On Tuesday, the father of a former Sarah Lawrence undergrad was arrested and indicted on charges of conspiracy, exploitation, forced labor, and sex trafficking, according to the New York Times. Prosecutors say he moved into his daughter’s dormitory and then began targeting her friends, eventually indoctrinating them and subjecting them to “sexual and psychological manipulation and physical abuse” for nearly a decade.
The man, Lawrence V. Ray, moved in with his daughter in 2010, after being released from prison, where he’d been serving time on charges related to a custody dispute. There, as outlined in an article that ran in New York Magazine, he allegedly groomed and exploited her roommates, subjecting them to psychological — and in some cases physical — abuse. One of the students later described the group that formed around Ray as “a cult.” (The article, which ran in April, prompted the investigation into Ray, officials said.)
In the New York article, several former classmates of Ray’s daughter, Talia, recall him moving into her shared two-story house on campus in September of 2010, and gradually insinuating himself into her roommates’ lives — often by insisting that they were emotionally fragile or at risk of suicide. At the end of that school year, Talia and four of her friends moved into an apartment in Manhattan with Ray; another young woman, the sister of one of the students, moved in a few months later. There, Ray reportedly began to expose them to intensive “therapy sessions,” forcing them to reveal childhood traumas, and extracting false confessions from them when they failed to reveal any deep, personal truths.
One of the students who moved in with Ray told New York that he would subject the young people who lived with him to humiliating punishments for small “infractions,” like accidentally throwing out his checkbook, and that he instructed some of them to have sex while he watched, sometimes joining in himself. Others interviewed say they witnessed or experienced physical abuse. (Ray, Talia, and two of the young women who lived with him denied “almost every assertion” in the article through a lawyer.)
This abuse went on for nearly a decade, according to the indictment. Prosecutors say that Ray subjected at least seven victims to fake “therapy sessions” in order to learn “intimate details about their private lives, vulnerabilities and mental health struggles”; extracted false confessions from them and used those confessions to extort them; alienated them from their families; inflicted brutal punishments on them; and laundered about $1 million from them. During “interrogation sessions that typically involved physical and verbal abuse,” the complaint states, Ray would accuse his alleged victims of damaging or stealing his property, of attempting to “sabotage” him and his family, or of attempting to poison him. The sessions would allegedly last hours and involve tactics like sleep deprivation, sexual humiliation, and threats of physical violence.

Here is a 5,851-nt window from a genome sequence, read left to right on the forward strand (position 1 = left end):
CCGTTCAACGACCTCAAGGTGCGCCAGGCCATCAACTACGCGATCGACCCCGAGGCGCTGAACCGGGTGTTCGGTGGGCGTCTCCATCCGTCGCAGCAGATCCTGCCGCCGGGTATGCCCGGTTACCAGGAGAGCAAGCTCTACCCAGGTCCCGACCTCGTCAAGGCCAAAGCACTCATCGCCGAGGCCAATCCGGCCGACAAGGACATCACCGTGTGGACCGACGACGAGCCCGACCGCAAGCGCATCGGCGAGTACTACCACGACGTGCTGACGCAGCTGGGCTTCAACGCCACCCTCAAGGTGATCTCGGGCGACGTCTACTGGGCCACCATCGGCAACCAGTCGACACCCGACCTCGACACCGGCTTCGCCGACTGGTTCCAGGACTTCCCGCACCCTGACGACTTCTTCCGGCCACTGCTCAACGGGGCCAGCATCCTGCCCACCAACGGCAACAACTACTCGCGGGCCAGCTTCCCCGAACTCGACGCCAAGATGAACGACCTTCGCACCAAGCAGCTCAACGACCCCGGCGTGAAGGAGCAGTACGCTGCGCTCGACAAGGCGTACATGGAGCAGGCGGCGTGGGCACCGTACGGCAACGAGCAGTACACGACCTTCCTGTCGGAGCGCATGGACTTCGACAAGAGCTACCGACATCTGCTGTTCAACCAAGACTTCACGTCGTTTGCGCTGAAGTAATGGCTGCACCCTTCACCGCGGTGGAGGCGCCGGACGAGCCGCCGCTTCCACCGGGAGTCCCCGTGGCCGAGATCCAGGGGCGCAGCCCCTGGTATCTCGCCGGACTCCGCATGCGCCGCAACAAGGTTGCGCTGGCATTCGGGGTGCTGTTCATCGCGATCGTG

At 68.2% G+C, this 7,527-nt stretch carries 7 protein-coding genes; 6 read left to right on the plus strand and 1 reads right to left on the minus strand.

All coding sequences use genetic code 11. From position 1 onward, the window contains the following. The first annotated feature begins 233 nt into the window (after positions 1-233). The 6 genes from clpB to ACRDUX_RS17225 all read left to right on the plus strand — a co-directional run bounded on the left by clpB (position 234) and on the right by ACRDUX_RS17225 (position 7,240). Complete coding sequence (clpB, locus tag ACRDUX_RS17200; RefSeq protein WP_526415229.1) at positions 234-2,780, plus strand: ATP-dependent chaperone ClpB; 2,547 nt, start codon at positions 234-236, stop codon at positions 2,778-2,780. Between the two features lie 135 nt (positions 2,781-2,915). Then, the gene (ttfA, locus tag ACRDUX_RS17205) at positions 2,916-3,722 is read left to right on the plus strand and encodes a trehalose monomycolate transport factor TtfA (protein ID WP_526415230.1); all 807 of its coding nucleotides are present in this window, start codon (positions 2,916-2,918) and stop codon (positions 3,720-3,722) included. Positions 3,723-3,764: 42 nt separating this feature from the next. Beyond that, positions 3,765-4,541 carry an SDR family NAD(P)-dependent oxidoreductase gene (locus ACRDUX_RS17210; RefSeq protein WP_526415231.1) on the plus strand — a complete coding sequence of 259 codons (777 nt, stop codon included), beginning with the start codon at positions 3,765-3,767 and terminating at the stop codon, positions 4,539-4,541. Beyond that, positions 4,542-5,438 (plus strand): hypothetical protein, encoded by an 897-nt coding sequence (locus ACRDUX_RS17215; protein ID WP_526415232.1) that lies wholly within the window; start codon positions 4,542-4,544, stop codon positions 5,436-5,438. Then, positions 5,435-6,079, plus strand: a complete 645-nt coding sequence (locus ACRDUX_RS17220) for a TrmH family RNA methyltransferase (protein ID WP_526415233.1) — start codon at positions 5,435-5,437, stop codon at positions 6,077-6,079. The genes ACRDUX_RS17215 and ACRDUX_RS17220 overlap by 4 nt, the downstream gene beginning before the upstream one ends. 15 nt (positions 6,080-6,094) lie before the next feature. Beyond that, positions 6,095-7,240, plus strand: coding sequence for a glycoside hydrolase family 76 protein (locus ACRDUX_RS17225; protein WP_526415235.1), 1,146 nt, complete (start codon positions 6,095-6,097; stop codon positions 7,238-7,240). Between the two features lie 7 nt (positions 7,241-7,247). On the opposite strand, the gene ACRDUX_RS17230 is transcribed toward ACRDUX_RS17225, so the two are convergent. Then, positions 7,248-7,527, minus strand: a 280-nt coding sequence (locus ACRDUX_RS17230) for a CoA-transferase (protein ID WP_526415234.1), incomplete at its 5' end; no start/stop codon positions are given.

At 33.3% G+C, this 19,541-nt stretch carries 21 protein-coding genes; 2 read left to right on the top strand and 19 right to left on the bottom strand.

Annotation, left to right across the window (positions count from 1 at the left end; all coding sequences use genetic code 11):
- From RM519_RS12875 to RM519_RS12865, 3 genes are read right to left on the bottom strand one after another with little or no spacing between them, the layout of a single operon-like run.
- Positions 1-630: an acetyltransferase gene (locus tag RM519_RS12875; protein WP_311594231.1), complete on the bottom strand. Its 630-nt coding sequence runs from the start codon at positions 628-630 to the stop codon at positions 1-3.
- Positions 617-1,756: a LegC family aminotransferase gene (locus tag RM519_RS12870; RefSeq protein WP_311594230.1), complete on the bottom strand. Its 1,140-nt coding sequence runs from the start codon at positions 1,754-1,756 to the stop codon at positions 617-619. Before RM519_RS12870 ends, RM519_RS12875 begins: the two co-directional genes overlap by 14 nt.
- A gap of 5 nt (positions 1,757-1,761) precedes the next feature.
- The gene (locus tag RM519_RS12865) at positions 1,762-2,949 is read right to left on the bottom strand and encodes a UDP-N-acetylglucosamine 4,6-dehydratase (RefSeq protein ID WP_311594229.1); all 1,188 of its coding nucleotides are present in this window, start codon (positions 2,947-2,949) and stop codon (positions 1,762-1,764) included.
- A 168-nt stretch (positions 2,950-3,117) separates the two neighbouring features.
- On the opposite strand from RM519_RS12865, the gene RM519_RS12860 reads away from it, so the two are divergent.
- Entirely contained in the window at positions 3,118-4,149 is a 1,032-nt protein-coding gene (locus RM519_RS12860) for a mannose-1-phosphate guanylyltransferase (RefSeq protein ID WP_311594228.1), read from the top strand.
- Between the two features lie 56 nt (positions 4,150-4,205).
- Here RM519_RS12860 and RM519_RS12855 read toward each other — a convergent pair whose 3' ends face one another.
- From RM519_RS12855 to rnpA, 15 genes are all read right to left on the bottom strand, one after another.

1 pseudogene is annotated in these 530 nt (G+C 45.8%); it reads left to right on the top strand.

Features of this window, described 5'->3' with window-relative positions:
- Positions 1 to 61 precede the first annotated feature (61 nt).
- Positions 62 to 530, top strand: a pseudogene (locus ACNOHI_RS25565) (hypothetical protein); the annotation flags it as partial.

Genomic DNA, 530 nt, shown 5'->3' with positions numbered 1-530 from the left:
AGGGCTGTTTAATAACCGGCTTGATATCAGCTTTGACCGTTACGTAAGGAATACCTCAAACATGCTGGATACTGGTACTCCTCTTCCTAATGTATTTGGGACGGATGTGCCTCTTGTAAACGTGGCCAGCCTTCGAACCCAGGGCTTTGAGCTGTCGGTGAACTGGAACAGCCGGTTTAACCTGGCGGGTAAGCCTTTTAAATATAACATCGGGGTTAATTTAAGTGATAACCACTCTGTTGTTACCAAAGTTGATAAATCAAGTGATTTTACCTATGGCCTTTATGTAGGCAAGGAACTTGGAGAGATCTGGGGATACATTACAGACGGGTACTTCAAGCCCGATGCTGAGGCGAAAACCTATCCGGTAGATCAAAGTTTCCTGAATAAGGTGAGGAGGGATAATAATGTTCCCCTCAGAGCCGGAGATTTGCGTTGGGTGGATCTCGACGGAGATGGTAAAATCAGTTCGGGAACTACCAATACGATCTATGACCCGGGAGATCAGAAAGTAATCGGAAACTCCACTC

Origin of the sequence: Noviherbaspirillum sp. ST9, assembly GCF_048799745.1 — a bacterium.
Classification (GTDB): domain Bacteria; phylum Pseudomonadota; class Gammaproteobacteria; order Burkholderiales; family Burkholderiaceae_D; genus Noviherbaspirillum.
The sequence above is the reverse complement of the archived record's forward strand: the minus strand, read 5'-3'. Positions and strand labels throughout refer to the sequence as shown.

Ray would allegedly blackmail his victims with these confessions — which he had them document in journals and emails — and demand thousands of dollars in retribution. (One email obtained by New York contains “a five-page accounting of more than 50 items” one of the students was accused of damaging or ruining, totaling $47,726.79.) When Ray’s victims were unable to pay him, he allegedly forced them to demand money from their parents, perform unpaid labor for him, or engage in sex work.
Ray “exploited that vulnerable time in these victims’ lives through a course of conduct that shocks the conscience,” said Geoffrey S. Berman, the United States Attorney in Manhattan, in a press conference on Tuesday. Ray is expected to appear in Manhattan’s federal court later on Tuesday.
This post has been updated with additional information.